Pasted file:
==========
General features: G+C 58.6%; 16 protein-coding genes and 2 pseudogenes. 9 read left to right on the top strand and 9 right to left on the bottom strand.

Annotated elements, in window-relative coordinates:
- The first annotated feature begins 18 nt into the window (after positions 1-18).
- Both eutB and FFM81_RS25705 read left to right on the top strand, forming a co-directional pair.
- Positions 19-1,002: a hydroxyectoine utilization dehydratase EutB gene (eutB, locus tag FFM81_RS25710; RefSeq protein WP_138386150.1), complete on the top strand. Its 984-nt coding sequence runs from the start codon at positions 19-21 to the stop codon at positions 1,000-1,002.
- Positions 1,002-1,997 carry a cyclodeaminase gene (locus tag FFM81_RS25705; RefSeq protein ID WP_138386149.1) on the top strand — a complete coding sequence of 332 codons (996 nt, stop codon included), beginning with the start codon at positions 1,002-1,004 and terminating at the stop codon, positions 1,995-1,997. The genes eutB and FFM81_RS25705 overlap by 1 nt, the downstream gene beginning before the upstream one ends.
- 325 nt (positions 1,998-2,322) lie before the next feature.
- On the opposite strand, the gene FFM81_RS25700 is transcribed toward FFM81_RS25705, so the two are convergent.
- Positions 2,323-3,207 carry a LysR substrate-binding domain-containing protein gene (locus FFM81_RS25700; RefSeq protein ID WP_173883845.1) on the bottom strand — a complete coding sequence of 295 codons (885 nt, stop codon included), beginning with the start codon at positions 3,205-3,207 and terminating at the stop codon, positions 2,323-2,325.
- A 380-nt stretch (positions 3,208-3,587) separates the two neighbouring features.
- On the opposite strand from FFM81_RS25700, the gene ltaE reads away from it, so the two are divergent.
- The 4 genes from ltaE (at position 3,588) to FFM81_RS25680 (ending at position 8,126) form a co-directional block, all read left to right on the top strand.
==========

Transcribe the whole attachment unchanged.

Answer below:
General features: G+C 58.6%; 16 protein-coding genes and 2 pseudogenes. 9 read left to right on the top strand and 9 right to left on the bottom strand.

Annotated elements, in window-relative coordinates:
- The first annotated feature begins 18 nt into the window (after positions 1-18).
- Both eutB and FFM81_RS25705 read left to right on the top strand, forming a co-directional pair.
- Positions 19-1,002: a hydroxyectoine utilization dehydratase EutB gene (eutB, locus tag FFM81_RS25710; RefSeq protein WP_138386150.1), complete on the top strand. Its 984-nt coding sequence runs from the start codon at positions 19-21 to the stop codon at positions 1,000-1,002.
- Positions 1,002-1,997 carry a cyclodeaminase gene (locus tag FFM81_RS25705; RefSeq protein ID WP_138386149.1) on the top strand — a complete coding sequence of 332 codons (996 nt, stop codon included), beginning with the start codon at positions 1,002-1,004 and terminating at the stop codon, positions 1,995-1,997. The genes eutB and FFM81_RS25705 overlap by 1 nt, the downstream gene beginning before the upstream one ends.
- 325 nt (positions 1,998-2,322) lie before the next feature.
- On the opposite strand, the gene FFM81_RS25700 is transcribed toward FFM81_RS25705, so the two are convergent.
- Positions 2,323-3,207 carry a LysR substrate-binding domain-containing protein gene (locus FFM81_RS25700; RefSeq protein ID WP_173883845.1) on the bottom strand — a complete coding sequence of 295 codons (885 nt, stop codon included), beginning with the start codon at positions 3,205-3,207 and terminating at the stop codon, positions 2,323-2,325.
- A 380-nt stretch (positions 3,208-3,587) separates the two neighbouring features.
- On the opposite strand from FFM81_RS25700, the gene ltaE reads away from it, so the two are divergent.
- The 4 genes from ltaE (at position 3,588) to FFM81_RS25680 (ending at position 8,126) form a co-directional block, all read left to right on the top strand.